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Chemical modifications of the human genome -- epigenetic modifications -- occur when girls and boys enter puberty.[/caption]
Chemical modifications of the human genome -- epigenetic modifications -- occur when girls and boys enter puberty.
The findings showed that epigenetic changes cause the unregulation of genes that are important for pubertal development.
Further, highly specific changes in a child's DNA methylation -- a process by which methyl groups are added to DNA-- could differentiate children according to whether they had entered puberty or not and thus may be used to predict a child's pubertal stage.
"Changes in the DNA methylation patterns can be caused by many different factors. However, we could see very specific changes when children went through puberty, and have subsequently shown that this also leads to changes in the expression of the methylated genes," said lead researcher Kristian Almstrup from Rigshospitalet in Copenhagen.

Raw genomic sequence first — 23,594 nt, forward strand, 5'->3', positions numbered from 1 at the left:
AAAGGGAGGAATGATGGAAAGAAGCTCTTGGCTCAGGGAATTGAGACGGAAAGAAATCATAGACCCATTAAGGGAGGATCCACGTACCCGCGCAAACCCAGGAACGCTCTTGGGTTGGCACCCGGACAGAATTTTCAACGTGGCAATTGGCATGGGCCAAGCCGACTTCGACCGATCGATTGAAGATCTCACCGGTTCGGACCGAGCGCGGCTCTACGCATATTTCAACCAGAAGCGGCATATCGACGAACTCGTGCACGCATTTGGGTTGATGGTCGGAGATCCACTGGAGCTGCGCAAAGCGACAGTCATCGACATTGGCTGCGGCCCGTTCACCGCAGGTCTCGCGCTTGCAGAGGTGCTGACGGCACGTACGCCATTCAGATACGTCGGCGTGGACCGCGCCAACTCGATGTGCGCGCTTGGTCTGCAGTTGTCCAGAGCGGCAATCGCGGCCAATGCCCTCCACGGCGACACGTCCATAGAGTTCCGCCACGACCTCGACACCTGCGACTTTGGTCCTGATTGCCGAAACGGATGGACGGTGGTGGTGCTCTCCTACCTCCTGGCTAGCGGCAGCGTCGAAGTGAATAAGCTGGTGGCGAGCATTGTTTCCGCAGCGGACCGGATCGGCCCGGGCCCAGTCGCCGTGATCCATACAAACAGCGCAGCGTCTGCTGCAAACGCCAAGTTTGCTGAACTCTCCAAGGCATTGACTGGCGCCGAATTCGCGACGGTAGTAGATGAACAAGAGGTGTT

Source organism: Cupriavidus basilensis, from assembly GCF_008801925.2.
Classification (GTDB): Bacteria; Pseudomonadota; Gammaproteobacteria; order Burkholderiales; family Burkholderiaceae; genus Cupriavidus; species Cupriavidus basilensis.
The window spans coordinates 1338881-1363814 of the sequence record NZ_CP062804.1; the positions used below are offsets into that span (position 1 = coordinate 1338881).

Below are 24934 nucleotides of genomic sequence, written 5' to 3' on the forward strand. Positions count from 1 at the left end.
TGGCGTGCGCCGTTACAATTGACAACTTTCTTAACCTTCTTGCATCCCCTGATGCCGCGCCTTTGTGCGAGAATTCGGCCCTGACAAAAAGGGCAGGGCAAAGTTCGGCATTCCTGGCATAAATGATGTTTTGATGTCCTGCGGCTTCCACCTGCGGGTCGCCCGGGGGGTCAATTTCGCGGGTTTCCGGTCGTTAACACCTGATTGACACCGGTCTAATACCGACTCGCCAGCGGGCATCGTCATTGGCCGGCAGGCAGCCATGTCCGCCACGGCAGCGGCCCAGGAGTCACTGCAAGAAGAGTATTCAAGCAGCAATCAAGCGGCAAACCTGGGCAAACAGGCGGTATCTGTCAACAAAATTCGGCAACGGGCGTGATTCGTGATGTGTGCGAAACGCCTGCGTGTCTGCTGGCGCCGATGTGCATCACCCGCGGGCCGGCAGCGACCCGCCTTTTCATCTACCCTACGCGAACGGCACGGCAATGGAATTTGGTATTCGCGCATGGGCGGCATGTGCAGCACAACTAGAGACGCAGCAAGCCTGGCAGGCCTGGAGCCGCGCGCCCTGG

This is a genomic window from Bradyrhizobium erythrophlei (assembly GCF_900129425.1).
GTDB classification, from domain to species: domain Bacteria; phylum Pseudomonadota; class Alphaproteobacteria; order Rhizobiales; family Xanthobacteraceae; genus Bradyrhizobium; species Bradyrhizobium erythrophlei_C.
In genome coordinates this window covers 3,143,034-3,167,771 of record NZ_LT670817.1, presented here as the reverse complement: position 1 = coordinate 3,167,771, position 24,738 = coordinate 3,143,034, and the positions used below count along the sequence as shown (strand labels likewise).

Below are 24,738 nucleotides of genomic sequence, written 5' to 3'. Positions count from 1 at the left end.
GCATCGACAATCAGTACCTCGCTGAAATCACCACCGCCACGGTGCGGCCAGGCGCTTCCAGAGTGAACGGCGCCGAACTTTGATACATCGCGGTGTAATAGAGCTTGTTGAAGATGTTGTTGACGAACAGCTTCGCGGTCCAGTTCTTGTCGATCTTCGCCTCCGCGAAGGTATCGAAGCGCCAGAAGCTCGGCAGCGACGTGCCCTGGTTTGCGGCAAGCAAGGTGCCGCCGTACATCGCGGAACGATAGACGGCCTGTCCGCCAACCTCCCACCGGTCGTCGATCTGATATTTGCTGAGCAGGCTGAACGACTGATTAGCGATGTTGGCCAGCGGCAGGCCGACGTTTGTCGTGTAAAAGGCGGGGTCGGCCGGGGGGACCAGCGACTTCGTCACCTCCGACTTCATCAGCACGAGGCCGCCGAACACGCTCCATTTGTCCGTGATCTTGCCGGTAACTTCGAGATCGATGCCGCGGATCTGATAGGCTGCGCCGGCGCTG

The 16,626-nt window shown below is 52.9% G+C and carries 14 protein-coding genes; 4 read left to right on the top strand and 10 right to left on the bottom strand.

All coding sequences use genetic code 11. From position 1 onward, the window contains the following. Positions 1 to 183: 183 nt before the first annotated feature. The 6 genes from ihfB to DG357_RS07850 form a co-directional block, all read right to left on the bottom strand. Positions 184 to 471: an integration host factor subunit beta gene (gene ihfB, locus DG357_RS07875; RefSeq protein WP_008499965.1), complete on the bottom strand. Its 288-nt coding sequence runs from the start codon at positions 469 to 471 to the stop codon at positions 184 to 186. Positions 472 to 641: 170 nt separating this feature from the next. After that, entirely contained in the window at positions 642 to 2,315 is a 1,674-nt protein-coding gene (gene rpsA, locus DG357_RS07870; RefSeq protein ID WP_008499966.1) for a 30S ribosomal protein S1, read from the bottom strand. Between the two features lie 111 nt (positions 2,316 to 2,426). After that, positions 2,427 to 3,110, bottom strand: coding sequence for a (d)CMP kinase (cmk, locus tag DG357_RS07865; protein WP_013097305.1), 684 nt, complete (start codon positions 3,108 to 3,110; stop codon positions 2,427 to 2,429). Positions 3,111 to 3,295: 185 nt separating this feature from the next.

Due to the changes in the epigenetic control of the gene, the "puberty genes" TRIP6 -- Thyroid Hormone Receptor Interactor 6, has been found to increasingly express through puberty.
Epigenetics is a leading mechanism by which our environment communicates with our genes and as a result also controls whether, where and to what extent the genes are expressed.
The identified epigenetic changes during puberty are therefore our best lead towards understanding how environmental factors can affect pubertal onset, said the paper published in the journal Scientific Reports.
"The study demonstrates how the environment can affect the pubertal onset in humans. It gives us a significant insight in to the crucial role of epigenetic factors on our reproductive development," added Anders Juul, Professor at Rigshospitalet in Copenhagen.
For the study, the team focused on the role of epigenetics in teenage girls and boys.
They found a number of areas in the human genome, which is controlled epigenetically during puberty.
In girls' the pubertal onset was observed to decrease from 11 to 10 years. Boys too showed similar, but less pronounced, changes.